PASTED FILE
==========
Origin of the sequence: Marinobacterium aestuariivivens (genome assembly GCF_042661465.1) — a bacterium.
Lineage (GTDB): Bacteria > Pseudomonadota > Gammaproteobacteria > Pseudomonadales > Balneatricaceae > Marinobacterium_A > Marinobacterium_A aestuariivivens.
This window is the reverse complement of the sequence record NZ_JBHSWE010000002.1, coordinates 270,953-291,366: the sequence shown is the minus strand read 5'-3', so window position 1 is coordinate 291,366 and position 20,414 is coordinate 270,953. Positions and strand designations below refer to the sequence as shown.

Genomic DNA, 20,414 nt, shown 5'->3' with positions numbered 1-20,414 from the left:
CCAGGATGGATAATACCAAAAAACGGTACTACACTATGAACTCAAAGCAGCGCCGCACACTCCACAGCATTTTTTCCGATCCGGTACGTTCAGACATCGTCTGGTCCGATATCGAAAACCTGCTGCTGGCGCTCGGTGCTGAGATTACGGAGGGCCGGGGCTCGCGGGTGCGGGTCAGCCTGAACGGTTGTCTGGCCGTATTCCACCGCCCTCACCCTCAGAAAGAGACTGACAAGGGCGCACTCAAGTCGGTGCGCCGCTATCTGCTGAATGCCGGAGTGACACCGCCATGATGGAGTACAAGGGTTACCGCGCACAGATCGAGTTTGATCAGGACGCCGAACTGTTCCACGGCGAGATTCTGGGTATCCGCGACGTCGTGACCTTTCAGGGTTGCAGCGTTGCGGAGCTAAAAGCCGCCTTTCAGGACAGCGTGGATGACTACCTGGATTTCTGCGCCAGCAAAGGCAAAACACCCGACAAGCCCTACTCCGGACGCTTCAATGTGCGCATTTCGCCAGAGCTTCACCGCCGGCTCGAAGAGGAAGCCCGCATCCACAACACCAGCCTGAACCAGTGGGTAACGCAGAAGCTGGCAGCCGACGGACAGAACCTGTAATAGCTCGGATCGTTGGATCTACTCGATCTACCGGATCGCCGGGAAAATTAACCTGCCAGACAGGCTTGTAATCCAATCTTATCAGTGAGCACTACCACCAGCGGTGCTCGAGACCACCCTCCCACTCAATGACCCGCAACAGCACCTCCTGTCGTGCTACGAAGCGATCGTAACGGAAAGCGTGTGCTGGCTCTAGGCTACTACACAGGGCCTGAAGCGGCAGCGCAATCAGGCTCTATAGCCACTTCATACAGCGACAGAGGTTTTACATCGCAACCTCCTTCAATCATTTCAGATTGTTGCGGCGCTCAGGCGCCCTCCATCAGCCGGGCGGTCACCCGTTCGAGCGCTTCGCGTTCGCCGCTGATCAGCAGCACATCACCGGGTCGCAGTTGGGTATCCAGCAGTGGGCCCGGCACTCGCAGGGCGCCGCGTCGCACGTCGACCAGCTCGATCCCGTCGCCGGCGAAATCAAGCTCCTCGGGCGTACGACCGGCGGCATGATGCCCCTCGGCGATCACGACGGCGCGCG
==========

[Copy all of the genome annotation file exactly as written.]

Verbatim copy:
Origin of the sequence: Marinobacterium aestuariivivens (genome assembly GCF_042661465.1) — a bacterium.
Lineage (GTDB): Bacteria > Pseudomonadota > Gammaproteobacteria > Pseudomonadales > Balneatricaceae > Marinobacterium_A > Marinobacterium_A aestuariivivens.
This window is the reverse complement of the sequence record NZ_JBHSWE010000002.1, coordinates 270,953-291,366: the sequence shown is the minus strand read 5'-3', so window position 1 is coordinate 291,366 and position 20,414 is coordinate 270,953. Positions and strand designations below refer to the sequence as shown.

Genomic DNA, 20,414 nt, shown 5'->3' with positions numbered 1-20,414 from the left:
CCAGGATGGATAATACCAAAAAACGGTACTACACTATGAACTCAAAGCAGCGCCGCACACTCCACAGCATTTTTTCCGATCCGGTACGTTCAGACATCGTCTGGTCCGATATCGAAAACCTGCTGCTGGCGCTCGGTGCTGAGATTACGGAGGGCCGGGGCTCGCGGGTGCGGGTCAGCCTGAACGGTTGTCTGGCCGTATTCCACCGCCCTCACCCTCAGAAAGAGACTGACAAGGGCGCACTCAAGTCGGTGCGCCGCTATCTGCTGAATGCCGGAGTGACACCGCCATGATGGAGTACAAGGGTTACCGCGCACAGATCGAGTTTGATCAGGACGCCGAACTGTTCCACGGCGAGATTCTGGGTATCCGCGACGTCGTGACCTTTCAGGGTTGCAGCGTTGCGGAGCTAAAAGCCGCCTTTCAGGACAGCGTGGATGACTACCTGGATTTCTGCGCCAGCAAAGGCAAAACACCCGACAAGCCCTACTCCGGACGCTTCAATGTGCGCATTTCGCCAGAGCTTCACCGCCGGCTCGAAGAGGAAGCCCGCATCCACAACACCAGCCTGAACCAGTGGGTAACGCAGAAGCTGGCAGCCGACGGACAGAACCTGTAATAGCTCGGATCGTTGGATCTACTCGATCTACCGGATCGCCGGGAAAATTAACCTGCCAGACAGGCTTGTAATCCAATCTTATCAGTGAGCACTACCACCAGCGGTGCTCGAGACCACCCTCCCACTCAATGACCCGCAACAGCACCTCCTGTCGTGCTACGAAGCGATCGTAACGGAAAGCGTGTGCTGGCTCTAGGCTACTACACAGGGCCTGAAGCGGCAGCGCAATCAGGCTCTATAGCCACTTCATACAGCGACAGAGGTTTTACATCGCAACCTCCTTCAATCATTTCAGATTGTTGCGGCGCTCAGGCGCCCTCCATCAGCCGGGCGGTCACCCGTTCGAGCGCTTCGCGTTCGCCGCTGATCAGCAGCACATCACCGGGTCGCAGTTGGGTATCCAGCAGTGGGCCCGGCACTCGCAGGGCGCCGCGTCGCACGTCGACCAGCTCGATCCCGTCGCCGGCGAAATCAAGCTCCTCGGGCGTACGACCGGCGGCATGATGCCCCTCGGCGATCACGACGGCGCGCG